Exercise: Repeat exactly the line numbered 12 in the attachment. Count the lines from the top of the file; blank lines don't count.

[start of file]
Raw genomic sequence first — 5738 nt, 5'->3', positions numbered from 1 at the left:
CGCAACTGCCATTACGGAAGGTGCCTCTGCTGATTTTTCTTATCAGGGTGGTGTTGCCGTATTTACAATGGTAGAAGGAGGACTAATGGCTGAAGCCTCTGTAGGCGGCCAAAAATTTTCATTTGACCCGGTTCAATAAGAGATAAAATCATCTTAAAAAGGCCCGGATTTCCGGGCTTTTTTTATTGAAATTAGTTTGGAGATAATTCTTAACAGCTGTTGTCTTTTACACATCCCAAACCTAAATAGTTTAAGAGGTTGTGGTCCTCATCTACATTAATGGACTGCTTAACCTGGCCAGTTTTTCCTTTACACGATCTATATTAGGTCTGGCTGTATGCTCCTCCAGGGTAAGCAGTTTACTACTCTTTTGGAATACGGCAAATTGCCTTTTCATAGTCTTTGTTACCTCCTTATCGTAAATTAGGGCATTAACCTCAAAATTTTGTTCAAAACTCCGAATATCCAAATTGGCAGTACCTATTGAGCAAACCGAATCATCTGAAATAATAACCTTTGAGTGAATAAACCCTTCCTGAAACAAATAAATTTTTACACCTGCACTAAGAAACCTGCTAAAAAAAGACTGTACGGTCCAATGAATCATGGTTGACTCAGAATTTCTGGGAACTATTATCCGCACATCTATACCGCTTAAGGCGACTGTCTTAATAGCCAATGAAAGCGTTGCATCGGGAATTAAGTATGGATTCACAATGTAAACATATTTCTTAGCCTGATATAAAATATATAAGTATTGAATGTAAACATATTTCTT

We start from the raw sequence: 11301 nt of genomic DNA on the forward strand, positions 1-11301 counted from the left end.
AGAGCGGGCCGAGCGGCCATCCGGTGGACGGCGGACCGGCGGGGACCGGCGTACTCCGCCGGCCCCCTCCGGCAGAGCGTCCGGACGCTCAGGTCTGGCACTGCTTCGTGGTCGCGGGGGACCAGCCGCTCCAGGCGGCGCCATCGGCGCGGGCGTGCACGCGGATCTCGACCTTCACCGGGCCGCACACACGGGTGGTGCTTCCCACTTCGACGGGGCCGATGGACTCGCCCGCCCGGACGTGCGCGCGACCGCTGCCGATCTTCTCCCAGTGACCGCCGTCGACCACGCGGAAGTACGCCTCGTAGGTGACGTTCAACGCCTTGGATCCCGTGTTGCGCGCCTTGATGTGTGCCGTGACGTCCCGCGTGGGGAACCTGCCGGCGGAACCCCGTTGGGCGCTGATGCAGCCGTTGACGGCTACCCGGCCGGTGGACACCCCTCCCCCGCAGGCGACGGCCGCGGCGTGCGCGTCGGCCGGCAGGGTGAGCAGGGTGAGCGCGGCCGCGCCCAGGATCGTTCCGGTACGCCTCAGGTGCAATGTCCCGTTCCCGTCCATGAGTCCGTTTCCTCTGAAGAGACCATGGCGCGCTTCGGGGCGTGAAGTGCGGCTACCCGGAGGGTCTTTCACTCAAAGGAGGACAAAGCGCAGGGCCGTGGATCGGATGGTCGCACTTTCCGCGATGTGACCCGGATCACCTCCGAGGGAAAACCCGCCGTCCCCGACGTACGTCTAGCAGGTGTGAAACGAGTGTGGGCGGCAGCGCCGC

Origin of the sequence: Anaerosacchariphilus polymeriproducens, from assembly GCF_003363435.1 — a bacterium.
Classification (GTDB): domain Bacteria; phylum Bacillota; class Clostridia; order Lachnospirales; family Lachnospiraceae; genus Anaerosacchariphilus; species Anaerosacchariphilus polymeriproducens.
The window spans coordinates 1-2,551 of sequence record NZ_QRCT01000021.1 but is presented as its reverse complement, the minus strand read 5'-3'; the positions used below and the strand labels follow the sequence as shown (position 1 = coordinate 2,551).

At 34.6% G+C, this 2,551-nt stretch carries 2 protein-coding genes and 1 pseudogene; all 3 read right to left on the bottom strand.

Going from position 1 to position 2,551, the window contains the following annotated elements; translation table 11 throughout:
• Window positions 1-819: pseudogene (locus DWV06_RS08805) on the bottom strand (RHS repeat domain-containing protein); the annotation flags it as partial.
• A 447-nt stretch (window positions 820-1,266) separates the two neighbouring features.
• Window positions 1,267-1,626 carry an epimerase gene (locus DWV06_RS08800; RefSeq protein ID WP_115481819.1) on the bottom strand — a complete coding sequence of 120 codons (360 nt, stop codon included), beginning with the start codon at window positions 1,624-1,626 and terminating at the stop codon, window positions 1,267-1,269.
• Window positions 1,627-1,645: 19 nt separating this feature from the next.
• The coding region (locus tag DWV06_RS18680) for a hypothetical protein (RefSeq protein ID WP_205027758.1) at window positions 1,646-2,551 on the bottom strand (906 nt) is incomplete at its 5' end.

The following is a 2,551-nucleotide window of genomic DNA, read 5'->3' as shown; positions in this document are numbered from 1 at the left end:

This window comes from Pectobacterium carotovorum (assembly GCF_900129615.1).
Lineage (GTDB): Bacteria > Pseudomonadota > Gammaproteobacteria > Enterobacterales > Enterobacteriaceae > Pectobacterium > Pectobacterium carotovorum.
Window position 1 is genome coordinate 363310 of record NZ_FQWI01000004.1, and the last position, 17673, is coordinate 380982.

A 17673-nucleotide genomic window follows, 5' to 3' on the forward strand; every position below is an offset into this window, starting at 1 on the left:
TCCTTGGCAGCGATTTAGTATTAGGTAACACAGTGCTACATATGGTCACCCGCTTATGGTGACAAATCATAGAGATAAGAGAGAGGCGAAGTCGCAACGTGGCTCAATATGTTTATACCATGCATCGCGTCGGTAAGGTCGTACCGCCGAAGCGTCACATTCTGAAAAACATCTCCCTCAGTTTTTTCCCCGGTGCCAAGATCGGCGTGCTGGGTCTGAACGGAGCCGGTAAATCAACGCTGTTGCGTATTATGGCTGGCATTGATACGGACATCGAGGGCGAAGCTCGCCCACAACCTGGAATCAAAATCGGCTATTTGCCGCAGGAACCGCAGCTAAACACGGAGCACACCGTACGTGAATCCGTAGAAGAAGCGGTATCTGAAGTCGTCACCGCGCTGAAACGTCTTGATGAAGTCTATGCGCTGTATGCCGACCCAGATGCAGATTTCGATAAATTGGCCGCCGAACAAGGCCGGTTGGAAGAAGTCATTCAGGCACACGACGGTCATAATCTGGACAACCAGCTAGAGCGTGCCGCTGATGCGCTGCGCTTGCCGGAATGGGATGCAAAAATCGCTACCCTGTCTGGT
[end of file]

• Window positions 1,267-1,626 carry an epimerase gene (locus DWV06_RS08800; RefSeq protein ID WP_115481819.1) on the bottom strand — a complete coding sequence of 120 codons (360 nt, stop codon included), beginning with the start codon at window positions 1,624-1,626 and terminating at the stop codon, window positions 1,267-1,269.